As stated by the consulting firm McKinsey, although passenger cars will also contribute to hydrogen consumption, about 95% of the demand by volume will come from commercial vehicles. Japan and South Korea are the exception to this, where hydrogen for passenger cars is receiving strong support and domestic OEMs are leading the development of fuel cell electric vehicles (FCEVs).

Compared to battery energy storage, hydrogen-powered lorries can refuel faster and have a longer range, as well as having a lower weight penalty due to the fact that the tanks weigh considerably less than batteries.

Hydrogen lorries can be deployed on a similar scale to diesel lorries, but with the advantage of producing zero emission. By 2030, the TCO (Total Cost of Ownership) to operate a lorry travelling 500 km/day in Europe is estimated to reach €1.13 per kilometre for diesel, €1.03 for battery electric lorries and €1.02 for fuel cell lorries.

The technology required for these lorries and for generating hydrogen has already been developed and implemented. In contrast, the hydrogen infrastructure such as refuelling stations and a value chain for supply is seen as the main bottleneck for this transition.


Green steel and hydrogen

In the steel industry, hydrogen could be used as an energy source for reaching the temperatures required in the steel production process, as well as a reducing agent for generating alloys, displacing the use of coal.

In order to make this transition, large upfront investments have to be made. But  hydrogen steelmaking has the potential to massively reduce the industry’s footprint: steel is expected to generate around 8% of clean hydrogen demand by 2030 and  could account for almost 20% of the emissions avoided through hydrogen that year.

More than 50 steel projects with green hydrogen ambitions have been announced worldwide, positioning Europe as an early growth powerhouse.


Location of green hydrogen plants or projects.
Location of green hydrogen projects. Source. McKinsey & Company and Hydrogen Council.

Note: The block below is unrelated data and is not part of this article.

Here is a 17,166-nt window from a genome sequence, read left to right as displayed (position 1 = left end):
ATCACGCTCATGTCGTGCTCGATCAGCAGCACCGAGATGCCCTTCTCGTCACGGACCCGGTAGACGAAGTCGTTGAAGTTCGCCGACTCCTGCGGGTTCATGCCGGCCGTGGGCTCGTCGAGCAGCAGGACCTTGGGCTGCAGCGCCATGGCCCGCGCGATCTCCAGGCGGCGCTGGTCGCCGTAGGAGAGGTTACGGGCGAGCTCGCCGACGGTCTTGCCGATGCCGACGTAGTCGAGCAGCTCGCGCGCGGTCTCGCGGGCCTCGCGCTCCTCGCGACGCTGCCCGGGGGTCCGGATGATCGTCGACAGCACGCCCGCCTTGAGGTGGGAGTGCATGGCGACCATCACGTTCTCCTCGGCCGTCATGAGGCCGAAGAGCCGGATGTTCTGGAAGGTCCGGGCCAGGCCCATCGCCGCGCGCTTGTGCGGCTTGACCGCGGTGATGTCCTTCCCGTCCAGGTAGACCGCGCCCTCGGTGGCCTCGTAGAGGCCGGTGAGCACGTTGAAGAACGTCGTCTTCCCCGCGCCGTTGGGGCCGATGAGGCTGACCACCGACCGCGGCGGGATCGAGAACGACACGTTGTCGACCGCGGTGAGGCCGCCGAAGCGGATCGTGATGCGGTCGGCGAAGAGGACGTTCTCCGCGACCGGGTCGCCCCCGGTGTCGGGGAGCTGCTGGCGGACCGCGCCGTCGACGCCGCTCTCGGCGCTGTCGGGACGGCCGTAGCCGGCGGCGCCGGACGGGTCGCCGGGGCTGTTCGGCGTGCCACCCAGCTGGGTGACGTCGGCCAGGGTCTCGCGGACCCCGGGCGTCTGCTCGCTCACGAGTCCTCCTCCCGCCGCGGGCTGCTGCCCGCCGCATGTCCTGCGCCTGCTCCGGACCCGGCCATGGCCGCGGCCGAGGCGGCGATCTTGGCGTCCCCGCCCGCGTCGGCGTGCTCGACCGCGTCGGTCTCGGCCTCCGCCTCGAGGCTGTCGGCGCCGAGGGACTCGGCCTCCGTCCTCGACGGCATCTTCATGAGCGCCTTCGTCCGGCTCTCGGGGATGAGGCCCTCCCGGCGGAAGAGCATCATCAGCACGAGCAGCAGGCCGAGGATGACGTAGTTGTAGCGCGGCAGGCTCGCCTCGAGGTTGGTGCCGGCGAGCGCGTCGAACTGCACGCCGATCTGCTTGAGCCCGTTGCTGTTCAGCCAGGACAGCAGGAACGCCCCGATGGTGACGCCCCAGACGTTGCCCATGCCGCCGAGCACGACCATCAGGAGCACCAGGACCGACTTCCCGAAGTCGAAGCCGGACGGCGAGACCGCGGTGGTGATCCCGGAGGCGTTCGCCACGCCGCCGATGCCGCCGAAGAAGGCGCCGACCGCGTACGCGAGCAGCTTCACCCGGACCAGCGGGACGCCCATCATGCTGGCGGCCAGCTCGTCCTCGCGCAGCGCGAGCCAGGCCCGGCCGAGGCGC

Aratubo and the Arania Group share the core objective of using steel with zero CO2 emissions.

Through the Arania Group’s agreement with the Salzgitter Group, we are able to ensure the delivery of zero-emission steel from the end of 2025 onwards and maintain the production of high-quality steel, confirming our commitment to sustainability and the fight against climate change.


Green hydrogen for the energy transition

By 2050, clean hydrogen, as a scalable and cost-effective energy carrier, could facilitate the reduction of seven gigatonnes of CO2 emissions per year, which is the equivalent to 20% of mankind’s emissions if the current global warming trajectory is maintained. This is why its momentum is vital to achieving the climate goals of the Paris Agreement and the zero emissions targets required by the climate emergency.

To meet the goal of limiting global warming to 1.5 – 1.8 degrees Celsius by 2050, the world needs more than 660 million tonnes of hydrogen. This is in addition to balancing the gap between places where hydrogen is in high demand but low supply, such as Japan, and where there is low demand but high supply, such as Namibia or Chile.

It will therefore be crucial for different stakeholders to take action over the next decade to make hydrogen development a reality. Future action on the following will be vital in order to unlock the transition to hydrogen:

  • the drive of demand for clean hydrogen from different sectors
  • the development of infrastructures to enable end-user access to hydrogen
  • and improving cost competitiveness by accelerating the scale-up of clean hydrogen deployment.